Mark LeVine

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Mark LeVine is an American professor of history at the University of California, Irvine, United States. He is also a musician. He received his B.A. in comparative religion and biblical studies from Hunter College and his M.A. and Ph.D. from New York University's Department of Middle Eastern Studies. He speaks Arabic, Hebrew, Turkish, and Persian, as well as Italian, French, German and English.[1]

Israeli-Palestinian Conflict[edit]

With regard to the Israeli-Palestinian conflict. LeVine argues for a 'parallel states' scenario, involving the dissolution of borders and overlapping sovereignty across the entirety of historic Palestine.[2] LeVine has recently theorized that the only trope which can explain what he calls Israel's 'totalitarian' control over Palestinian people is that afforded by Quantum Mechanics. By totalitarian he does not mean the systems that prevailed in Nazi Germany, Fascist states, or Communist Russia and China, but the intricate matrix of control established by the Israeli occupation throughout the spatial territory Palestinians inhabit, by virtue of which the Palestinians have no more influence over their life paths than an electron in a field does. This control extends to the airspace, and underground (harvesting the water resources), to the present and the past, making for a unique synergy of "bio" and "necro"-politics. He claims that maps created by ICAHD show that a dozen control parameters are in place at any one coordinate point in the West Bank. The result in his view is that the Israeli occupation,'represents criminalized state behavior at the most systematic, intricately planned and executed, widest possible scale, and longest duration.'[3][4][5]

Musical interests[edit]

LeVine is an accomplished rock guitarist and has played with noted rock and world beat musicians such as Mick Jagger, Chuck D, Michael Franti, and Doctor John. He recorded with Moroccan Hassan Hakmoun and the French Gypsy band Les Yeux Noirs on Ozomatli's album Street Signs which won the Grammy for Best Latin Rock/Alternative album in 2005.[1]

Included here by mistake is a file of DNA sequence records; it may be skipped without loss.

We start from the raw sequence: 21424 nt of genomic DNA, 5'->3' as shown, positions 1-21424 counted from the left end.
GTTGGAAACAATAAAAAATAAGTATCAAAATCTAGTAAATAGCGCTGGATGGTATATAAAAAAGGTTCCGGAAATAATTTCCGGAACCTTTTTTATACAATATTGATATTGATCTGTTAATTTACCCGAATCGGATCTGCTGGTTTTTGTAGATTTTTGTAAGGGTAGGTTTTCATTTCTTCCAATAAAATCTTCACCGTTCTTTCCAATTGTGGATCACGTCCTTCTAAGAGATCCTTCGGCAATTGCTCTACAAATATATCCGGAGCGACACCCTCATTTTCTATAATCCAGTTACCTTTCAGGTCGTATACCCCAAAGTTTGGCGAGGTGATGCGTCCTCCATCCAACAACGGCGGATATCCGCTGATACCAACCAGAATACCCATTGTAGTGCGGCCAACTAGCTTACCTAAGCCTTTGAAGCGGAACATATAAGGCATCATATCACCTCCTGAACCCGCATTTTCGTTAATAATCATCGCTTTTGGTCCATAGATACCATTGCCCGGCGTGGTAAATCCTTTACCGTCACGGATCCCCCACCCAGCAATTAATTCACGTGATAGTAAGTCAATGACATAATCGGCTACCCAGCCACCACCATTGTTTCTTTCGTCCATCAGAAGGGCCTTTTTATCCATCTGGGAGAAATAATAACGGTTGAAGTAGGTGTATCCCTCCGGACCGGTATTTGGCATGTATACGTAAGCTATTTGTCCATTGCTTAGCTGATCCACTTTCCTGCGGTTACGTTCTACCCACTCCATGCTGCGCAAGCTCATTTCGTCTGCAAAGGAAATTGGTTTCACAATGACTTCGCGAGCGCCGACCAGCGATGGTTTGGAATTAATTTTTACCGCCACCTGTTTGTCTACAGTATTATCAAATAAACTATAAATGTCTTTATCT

Books[edit]

LeVine's book Why They Don't Hate Us was hailed by Douglas A. Davis, Emeritus Professor of Psychology at Haverford College as an innovative, trenchant analysis, massively documented, of the West's 'cultural jamming' within the modern Arab world, together with a powerful diagnosis of neoconservative thinkers and the pretensions of globalization.[6]

British journalist Bryan Appleyard gave it a mixed review in the London Sunday Times . Appleyard was sternly critical of the book's style and organization, and disparaged the ideological underpinnings, rooted in "idealism," which, he claimed, informed Levine's work. Appleyard nevertheless wrote, "LeVine is absolutely right and, indeed, quite brave to insist on the reality of complexity. Terrorism and war both tend to simplify world views and, without doubting their intellectual status, so do the utopians of the new right... Perhaps his book’s greatest virtue is that it introduces both the many shades of opinion and cultural complexity of the, largely, Arab world... LeVine detonates the uneasy but nonetheless profound complacency that seems to have invaded politics."[7]

Co-edited books[edit]

  • Twilight of Empire: Responses to Occupation co-edited with Viggo Mortensen and Pilar Perez; Perceval Press (2004)
  • Religion, Social Practices and Contested Hegemonies: Reconstructing the Public Sphere in Muslim Majority Societies co-edited with Armando Salvatore; Palgrave Press (2005)
  • Reapproaching the Border: News Perspectives on the Study of Israel and Palestine co-edited with Sandra Sufian; Rowman and Littlefield (2007)

See also[edit]

References[edit]

  1. ^ a b 'Mark Levine:: A Critical Voice of the New Generation ,' Meaning Org.
  2. ^ Mathias Mossberg , Mark Levine, 'Why Israel and Palestine Should Get Rid of Their Borders and Become Two Overlapping States,' Huffington Post, 8 August 2014.
  3. ^ Mark LeVine,'The Quantum Mechanics of Israeli Totalitarianism,' State Crime Journal, Vol. 5, No. 1, Palestine, Palestinians and Israel's State Criminality (Spring 2016), pp. 9-31,pp.22-23.
  4. ^ Penny Green and Nadera Shalhoub-Kevorkian, 'Palestine, Palestinians and Israel's State Criminality,' State Crime Journal, Vol. 5, No. 1, (Spring 2016), pp. 5-8.
  5. ^ Mark LeVine, 'The quantum mechanics of Israeli totalitarianism,' Al Jazeera 15 May 2015
  6. ^ Douglas A. Davis, 'Review of 'Why They Don't Hate Us,' Review of Middle East Studies, Volume 43, Issue 1 July 2009, pp. 110-112
  7. ^ Bryan Appleyard,'Politics: Why They Don't Hate Us by Mark LeVine,'London Sunday Times 14 August 2005.

External links[edit]